[Courts' previous] reaction[s] ha[ve] ranged from the famous skepticism expressed in St. Clair v. Johnny’s Oyster and Shrimp, Inc., 76 F.Supp.2d 773 (S.D.Tex.1999):
- There, the court stated that, Plaintiff’s electronic ‘evidence’ is totally insufficient to withstand Defendant’s Motion to Dismiss. While some look to the Internet as an innovative vehicle for communication, the Court continues to warily and wearily view it largely as one large catalyst for rumor, innuendo, and misinformation. So as to not mince words, the Court reiterates that this so-called Web provides no way of verifying the authenticity of the alleged contentions that Plaintiff wishes to rely upon in his Response to Defendant’s Motion. There is no way Plaintiff can overcome the presumption that the information he discovered on the Internet is inherently untrustworthy. Anyone can put anything on the Internet. No web-site is monitored for accuracy and nothing contained therein is under oath or even subject to independent verification absent underlying documentation. Moreover, the Court holds no illusions that hackers can adulterate the content on any web-site from any location at any time. For these reasons, any evidence procured off the Internet is adequate for almost nothing, even under the most liberal interpretation of the hearsay exception rules found in Fed.R.Evid. 807. Instead of relying on the voodoo information taken from the Internet, Plaintiff must hunt for hard copy back-up documentation in admissible form from the United States Coast Guard or discover alternative information verifying what Plaintiff alleges.
to the more permissive approach taken in Perfect 10, 213 F.Supp.2d at 1153-54.
- The court noted that a “reduced evidentiary standard” applied to the authentication of exhibits purporting to depict the defendant’s website postings during a preliminary injunction motion. The court found that the exhibits had been authenticated because of circumstantial indicia of authenticity, a failure of the defendant to deny their authenticity, and the fact that the exhibits had been produced in discovery by the defendant. The court declined to require proof that the postings had been done by the defendant or with its authority, or evidence to disprove the possibility that the contents had been altered by third parties.
The issues that have concerned courts include the possibility that third persons other than the sponsor of the website were responsible for the content of the postings, leading many to require proof by the proponent that the organization hosting the website actually posted the statements or authorized their posting.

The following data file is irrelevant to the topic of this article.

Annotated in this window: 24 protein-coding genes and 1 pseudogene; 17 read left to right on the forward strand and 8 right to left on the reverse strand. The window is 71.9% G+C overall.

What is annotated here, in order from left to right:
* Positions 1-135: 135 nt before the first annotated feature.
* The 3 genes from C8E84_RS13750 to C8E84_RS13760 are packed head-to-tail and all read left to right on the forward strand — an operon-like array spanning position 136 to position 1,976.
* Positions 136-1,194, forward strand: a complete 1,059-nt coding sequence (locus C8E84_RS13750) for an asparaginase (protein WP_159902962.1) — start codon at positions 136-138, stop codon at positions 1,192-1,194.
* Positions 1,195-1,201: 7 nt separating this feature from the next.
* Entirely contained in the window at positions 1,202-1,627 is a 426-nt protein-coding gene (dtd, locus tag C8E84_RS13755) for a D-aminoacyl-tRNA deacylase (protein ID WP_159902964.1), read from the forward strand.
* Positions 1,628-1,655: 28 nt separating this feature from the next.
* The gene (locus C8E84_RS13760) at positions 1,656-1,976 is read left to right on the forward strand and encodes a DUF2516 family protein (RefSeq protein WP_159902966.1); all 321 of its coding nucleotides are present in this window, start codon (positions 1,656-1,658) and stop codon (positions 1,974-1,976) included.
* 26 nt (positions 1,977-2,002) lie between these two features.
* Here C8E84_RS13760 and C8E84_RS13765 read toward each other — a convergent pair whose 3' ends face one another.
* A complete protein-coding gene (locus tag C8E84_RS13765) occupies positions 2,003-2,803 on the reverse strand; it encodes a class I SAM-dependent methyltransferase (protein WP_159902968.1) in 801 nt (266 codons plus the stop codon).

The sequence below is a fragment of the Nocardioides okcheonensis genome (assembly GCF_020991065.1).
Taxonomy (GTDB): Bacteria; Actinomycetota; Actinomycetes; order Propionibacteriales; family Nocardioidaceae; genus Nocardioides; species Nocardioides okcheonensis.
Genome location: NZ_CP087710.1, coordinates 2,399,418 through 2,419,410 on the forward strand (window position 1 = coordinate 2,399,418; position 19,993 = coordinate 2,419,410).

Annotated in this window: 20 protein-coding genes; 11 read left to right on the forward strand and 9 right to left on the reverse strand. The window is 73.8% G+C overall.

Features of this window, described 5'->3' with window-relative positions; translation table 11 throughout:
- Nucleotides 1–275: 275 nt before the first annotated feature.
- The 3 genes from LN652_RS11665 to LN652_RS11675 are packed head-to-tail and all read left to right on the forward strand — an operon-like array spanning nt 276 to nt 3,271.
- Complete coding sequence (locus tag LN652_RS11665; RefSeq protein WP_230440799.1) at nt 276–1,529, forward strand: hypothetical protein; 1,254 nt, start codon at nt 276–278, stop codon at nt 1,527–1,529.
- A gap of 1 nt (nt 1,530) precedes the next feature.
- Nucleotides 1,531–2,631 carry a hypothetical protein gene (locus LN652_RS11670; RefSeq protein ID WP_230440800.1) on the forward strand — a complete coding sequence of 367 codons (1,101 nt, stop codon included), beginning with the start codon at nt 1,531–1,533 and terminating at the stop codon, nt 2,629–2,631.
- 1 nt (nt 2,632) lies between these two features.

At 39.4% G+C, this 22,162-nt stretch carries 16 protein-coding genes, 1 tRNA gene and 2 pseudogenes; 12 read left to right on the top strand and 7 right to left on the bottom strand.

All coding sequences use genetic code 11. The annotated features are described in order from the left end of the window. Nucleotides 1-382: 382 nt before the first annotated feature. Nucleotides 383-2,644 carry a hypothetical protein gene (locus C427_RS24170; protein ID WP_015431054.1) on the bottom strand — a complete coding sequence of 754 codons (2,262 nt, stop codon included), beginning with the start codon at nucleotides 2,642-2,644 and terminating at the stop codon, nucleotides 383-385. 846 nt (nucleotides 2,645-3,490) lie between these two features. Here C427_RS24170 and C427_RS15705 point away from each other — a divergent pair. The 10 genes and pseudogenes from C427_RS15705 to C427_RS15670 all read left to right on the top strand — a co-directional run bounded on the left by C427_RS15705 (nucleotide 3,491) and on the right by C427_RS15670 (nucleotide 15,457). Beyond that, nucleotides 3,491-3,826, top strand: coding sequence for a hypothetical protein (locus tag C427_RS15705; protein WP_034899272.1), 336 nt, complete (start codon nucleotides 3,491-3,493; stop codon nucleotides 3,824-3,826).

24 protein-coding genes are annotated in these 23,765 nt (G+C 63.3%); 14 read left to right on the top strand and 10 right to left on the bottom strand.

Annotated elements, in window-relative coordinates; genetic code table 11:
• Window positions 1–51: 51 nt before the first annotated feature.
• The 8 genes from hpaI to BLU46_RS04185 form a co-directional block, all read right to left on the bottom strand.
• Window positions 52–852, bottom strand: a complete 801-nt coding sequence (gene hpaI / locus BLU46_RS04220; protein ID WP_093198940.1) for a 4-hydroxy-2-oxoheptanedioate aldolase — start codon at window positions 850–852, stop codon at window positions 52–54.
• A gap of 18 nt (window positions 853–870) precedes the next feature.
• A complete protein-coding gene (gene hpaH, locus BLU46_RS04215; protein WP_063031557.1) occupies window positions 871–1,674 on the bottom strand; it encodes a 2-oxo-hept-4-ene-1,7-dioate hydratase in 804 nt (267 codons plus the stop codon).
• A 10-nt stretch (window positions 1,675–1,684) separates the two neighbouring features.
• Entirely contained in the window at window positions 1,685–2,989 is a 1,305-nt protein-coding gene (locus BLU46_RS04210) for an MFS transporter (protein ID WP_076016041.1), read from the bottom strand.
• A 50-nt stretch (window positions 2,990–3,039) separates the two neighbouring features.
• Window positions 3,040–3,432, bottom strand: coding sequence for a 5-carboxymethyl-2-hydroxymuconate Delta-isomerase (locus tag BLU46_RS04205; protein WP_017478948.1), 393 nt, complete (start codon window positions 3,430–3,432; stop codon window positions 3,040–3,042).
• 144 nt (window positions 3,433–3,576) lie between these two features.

- (References United States v. Jackson, 208 F.3d 633, 638 (7th Cir.2000) (excluding evidence of website postings because proponent failed to show that sponsoring organization actually posted the statements, as opposed to a third party));
- St. Luke’s, 2006 WL 1320242 (plaintiff failed to authenticate exhibits of defendant’s website postings because affidavits used to authenticate the exhibits were factually inaccurate and the author lacked personal knowledge of the website);
One commentator has observed “[i]n applying [the authentication standard] to website evidence, there are three questions that must be answered explicitly or implicitly.
- What was actually on the website?
- Does the exhibit or testimony accurately reflect it?
- If so, is it attributable to the owner of the site?
The same author suggests that the following factors will influence courts in ruling whether to admit evidence of internet postings:
- The length of time the data was posted on the site;
- whether others report having seen it;
- whether it remains on the website for the court to verify;
- whether the data is of a type ordinarily posted on that website or websites of similar entities (e.g. financial information from corporations);
- whether the owner of the site has elsewhere published the same data, in whole or in part;
- whether others have published the same data, in whole or in part;
- whether the data has been republished by others who identify the source of the data as the website in question?
The authentication rules most likely to apply, singly or in combination, are:
- 901(b)(1) (witness with personal knowledge),
- 901(b)(3) (expert testimony),
- 901(b)(4) (distinctive characteristics),
- 901(b)(7) (public records),
- 901(b)(9) (system or process capable of producing a reliable result), and
- 902(5) (official publications).
Lorraine v. Markel Amer. Ins. Co., 241 F.R.D. 534 (D. Md. 2007).